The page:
Rep. Comer says Biden WH lied about agreement over Hunter's artwork: 'Ethics nightmare'

Hunter Biden, son of U.S. President Joe Biden, departs a House Oversight Committee meeting at Capitol Hill on January 10, 2024, in Washington, D.C. The committee is meeting today as it considers citing him for Contempt of Congress.
Hunter Biden, son of U.S. President Joe Biden, departs a House Oversight Committee meeting at Capitol Hill on January 10, 2024, in Washington, D.C. The committee is meeting today as it considers citing him for Contempt of Congress. | Kent Nishimura/Getty Images

Rep. James Comer, R-Ky., recently accused the White House of lying about an ethics agreement regarding the sale of Hunter Biden's artwork.

Comer, who serves as chairman of the House Committee on Oversight and Accountability, cited the committee's recent interview with Hunter Biden's art gallerist Georges Bergès in a statement last week, claiming the White House "appears to have deceived the American people about facilitating an ethics agreement governing the sale of Hunter Biden's art."

Comer singled out a July 2021 statement from then-White House Press Secretary Jen Psaki, who apparently referenced Bergès when she maintained that "a system has been established that allows for Hunter Biden to work in his profession within reasonable safeguards."

Get Our Latest News for FREE

Subscribe to get daily/weekly email with the top stories (plus special offers!) from The Christian Post. Be the first to know.

Psaki asserted at the time that all of the business dealings regarding Hunter Biden's art sales were being handled "by a professional gallerist, adhering to the highest industry standards."

"And any offer out of the normal course would be rejected out of hand," she said at the time. "And the gallerist will not share information about buyers or prospective buyers, including their identities, with Hunter Biden or the administration, which provides quite a level of protection and transparency."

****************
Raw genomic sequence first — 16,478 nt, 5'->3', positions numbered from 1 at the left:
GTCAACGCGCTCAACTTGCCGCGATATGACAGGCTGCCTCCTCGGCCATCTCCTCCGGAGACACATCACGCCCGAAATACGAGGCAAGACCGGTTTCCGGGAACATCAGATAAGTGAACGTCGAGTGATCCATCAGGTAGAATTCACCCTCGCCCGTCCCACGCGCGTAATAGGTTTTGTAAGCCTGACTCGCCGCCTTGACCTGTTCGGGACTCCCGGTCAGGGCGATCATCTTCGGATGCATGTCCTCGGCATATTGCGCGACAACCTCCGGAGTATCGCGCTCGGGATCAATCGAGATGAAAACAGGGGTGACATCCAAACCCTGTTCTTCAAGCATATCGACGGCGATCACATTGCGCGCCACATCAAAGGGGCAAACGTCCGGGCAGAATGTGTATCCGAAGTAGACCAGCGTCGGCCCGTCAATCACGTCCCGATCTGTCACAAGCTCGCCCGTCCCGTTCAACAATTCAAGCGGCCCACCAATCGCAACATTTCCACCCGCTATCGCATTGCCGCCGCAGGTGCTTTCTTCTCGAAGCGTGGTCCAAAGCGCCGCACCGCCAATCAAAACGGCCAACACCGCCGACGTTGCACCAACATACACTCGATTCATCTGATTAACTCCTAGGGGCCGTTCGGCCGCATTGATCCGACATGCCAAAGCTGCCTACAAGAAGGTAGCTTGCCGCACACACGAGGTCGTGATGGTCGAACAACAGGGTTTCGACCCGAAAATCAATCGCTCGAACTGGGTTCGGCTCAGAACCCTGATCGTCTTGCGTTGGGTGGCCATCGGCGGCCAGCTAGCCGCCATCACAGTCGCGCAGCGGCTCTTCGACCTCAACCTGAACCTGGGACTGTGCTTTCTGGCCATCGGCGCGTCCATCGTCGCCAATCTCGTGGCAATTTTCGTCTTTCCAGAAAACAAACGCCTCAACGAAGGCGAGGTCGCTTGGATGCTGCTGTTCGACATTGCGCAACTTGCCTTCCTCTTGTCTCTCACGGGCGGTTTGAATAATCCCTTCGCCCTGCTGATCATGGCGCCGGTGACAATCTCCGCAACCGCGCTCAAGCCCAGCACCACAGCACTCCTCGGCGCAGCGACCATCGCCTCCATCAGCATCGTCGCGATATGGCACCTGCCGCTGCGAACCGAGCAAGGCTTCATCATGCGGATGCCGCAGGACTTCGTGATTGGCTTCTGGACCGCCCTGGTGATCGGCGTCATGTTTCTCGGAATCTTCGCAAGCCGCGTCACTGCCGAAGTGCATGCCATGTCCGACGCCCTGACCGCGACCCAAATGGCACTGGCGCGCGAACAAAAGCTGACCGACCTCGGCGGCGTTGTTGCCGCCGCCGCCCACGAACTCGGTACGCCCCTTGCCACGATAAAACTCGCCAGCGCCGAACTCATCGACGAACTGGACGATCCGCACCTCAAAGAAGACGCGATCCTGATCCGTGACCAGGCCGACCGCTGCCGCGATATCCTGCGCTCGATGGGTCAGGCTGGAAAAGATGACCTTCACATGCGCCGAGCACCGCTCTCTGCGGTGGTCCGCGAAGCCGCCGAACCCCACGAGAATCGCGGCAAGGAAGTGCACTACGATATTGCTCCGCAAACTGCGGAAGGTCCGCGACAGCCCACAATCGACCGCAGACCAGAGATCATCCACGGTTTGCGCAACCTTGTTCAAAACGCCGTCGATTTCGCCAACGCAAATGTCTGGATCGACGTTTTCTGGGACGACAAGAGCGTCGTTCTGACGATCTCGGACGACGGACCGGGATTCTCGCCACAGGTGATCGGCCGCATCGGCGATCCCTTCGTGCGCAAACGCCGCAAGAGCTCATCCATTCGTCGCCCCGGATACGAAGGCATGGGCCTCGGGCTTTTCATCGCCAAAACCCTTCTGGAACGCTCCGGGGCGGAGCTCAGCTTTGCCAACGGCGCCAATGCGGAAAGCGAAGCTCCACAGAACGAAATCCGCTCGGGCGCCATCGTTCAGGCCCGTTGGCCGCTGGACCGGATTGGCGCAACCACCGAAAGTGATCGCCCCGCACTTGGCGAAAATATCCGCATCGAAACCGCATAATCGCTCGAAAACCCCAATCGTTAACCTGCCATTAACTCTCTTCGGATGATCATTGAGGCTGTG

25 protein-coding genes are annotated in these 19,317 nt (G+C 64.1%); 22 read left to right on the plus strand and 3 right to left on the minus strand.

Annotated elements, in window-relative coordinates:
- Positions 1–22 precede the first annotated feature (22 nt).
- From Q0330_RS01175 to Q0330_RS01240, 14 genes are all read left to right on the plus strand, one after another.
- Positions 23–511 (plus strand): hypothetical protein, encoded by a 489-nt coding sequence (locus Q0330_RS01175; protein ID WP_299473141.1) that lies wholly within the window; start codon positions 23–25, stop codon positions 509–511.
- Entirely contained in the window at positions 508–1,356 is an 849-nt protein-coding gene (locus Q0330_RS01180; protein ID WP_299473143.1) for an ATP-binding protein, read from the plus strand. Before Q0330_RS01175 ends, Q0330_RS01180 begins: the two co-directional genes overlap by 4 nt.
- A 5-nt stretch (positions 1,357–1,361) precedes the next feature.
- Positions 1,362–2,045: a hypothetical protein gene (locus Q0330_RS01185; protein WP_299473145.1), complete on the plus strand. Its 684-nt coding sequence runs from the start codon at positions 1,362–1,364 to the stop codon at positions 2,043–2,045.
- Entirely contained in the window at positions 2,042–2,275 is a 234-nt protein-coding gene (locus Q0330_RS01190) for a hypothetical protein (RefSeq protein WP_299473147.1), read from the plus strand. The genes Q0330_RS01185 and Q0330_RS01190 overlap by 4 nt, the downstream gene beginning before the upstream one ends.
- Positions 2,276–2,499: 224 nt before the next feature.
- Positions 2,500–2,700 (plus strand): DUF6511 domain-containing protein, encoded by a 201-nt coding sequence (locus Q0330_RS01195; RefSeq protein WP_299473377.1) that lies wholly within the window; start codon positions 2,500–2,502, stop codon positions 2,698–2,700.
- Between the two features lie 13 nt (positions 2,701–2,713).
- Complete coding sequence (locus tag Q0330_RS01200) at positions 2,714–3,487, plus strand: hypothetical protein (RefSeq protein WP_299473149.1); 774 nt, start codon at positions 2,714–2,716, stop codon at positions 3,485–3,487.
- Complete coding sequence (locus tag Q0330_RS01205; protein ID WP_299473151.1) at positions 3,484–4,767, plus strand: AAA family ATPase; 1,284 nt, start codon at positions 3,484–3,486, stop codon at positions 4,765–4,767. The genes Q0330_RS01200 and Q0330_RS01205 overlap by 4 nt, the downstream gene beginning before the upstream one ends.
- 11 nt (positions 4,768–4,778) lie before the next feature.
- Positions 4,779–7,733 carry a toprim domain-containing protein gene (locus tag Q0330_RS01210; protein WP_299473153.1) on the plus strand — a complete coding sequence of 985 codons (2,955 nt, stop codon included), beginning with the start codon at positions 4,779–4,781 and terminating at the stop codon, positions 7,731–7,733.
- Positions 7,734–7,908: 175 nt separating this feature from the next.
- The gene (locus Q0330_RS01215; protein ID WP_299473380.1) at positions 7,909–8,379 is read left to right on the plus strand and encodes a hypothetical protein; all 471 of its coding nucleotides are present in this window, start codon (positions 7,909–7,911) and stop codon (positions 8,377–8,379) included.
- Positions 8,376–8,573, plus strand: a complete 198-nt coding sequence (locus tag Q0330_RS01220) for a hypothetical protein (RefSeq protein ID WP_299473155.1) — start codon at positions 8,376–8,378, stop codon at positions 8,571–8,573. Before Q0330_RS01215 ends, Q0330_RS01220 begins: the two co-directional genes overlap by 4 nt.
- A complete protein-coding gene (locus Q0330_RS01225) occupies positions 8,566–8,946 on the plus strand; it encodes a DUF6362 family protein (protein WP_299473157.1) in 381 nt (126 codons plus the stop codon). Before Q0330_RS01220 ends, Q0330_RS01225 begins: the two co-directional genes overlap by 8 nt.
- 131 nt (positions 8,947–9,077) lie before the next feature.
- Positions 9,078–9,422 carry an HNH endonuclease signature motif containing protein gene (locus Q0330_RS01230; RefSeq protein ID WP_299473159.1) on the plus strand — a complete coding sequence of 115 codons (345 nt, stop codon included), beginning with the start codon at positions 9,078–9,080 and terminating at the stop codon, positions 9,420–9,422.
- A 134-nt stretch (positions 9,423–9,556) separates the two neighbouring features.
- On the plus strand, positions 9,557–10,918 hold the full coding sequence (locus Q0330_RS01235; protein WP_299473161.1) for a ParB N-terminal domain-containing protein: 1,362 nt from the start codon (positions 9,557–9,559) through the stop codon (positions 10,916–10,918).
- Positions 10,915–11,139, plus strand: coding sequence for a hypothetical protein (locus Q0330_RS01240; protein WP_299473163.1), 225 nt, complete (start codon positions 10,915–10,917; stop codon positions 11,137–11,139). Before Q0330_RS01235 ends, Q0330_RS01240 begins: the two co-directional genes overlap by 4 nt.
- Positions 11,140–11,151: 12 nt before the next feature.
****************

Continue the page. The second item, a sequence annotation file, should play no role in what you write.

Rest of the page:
According to the commission's interview with Bergès, the House Oversight Committee's statement said the gallerist "never had any communication with the White House about such an agreement to make sure there was any sort of ethics compliance at all, and he provided information to the committee revealing how Hunter Biden's amateur art career is an ethics nightmare."

"The White House has a lot of explaining to do about misleading the American people," Comer said.

The committee stated that the vast majority of those who purchased Hunter Biden's art were Democratic donors and that one of them was Elizabeth Hirsh Naftali, who was appointed to the prestigious Commission for the Preservation of America's Heritage Abroad after buying one of his works for tens of thousands of dollars shortly after President Biden was inaugurated.

Bergès reportedly told the committee that Naftali refused to buy any of Hunter Biden's art "despite [his] best efforts" until Biden became president.

Most of Hunter Biden's art was purchased by Kevin Morris, a Democratic donor, for $875,000 in January 2023. Bergès said he received a 40% commission.

Other revelations from the interview with Bergès show that he was introduced to Hunter Biden by Lanette Phillips, a Hollywood producer who had held fundraisers for Biden.

Bergès also confirmed to the committee that Hunter Biden's name "had influence on setting the price for his art" and that he had spoken in person and on the phone with President Biden.

Earlier this week, Comer and House Judiciary Committee Chairman Jim Jordan, R-Ohio, announced they would be issuing new subpoenas for Hunter Biden to participate in a closed deposition, which he had refused to do.

On Thursday, Jordan and Comer announced that Hunter Biden will appear for a closed-door deposition on Feb. 28.

"His deposition will come after several interviews with Biden family members and associates. We look forward to Hunter Biden's testimony," Comer and Jordan said in the joint statement

The House Judiciary and Oversight committees voted last Wednesday to approve resolutions to hold Hunter Biden in contempt of Congress after he disobeyed a previous congressional subpoena. The House put that on hold this week after Hunter Biden's lawyers agreed on a date for the president's son to testify before the committees. 

Jon Brown is a reporter for The Christian Post. Send news tips to

Was this article helpful?

Help keep The Christian Post free for everyone.

By making a recurring donation or a one-time donation of any amount, you're helping to keep CP's articles free and accessible for everyone.

We’re sorry to hear that.

Hope you’ll give us another try and check out some other articles. Return to homepage.

Most Popular

More Articles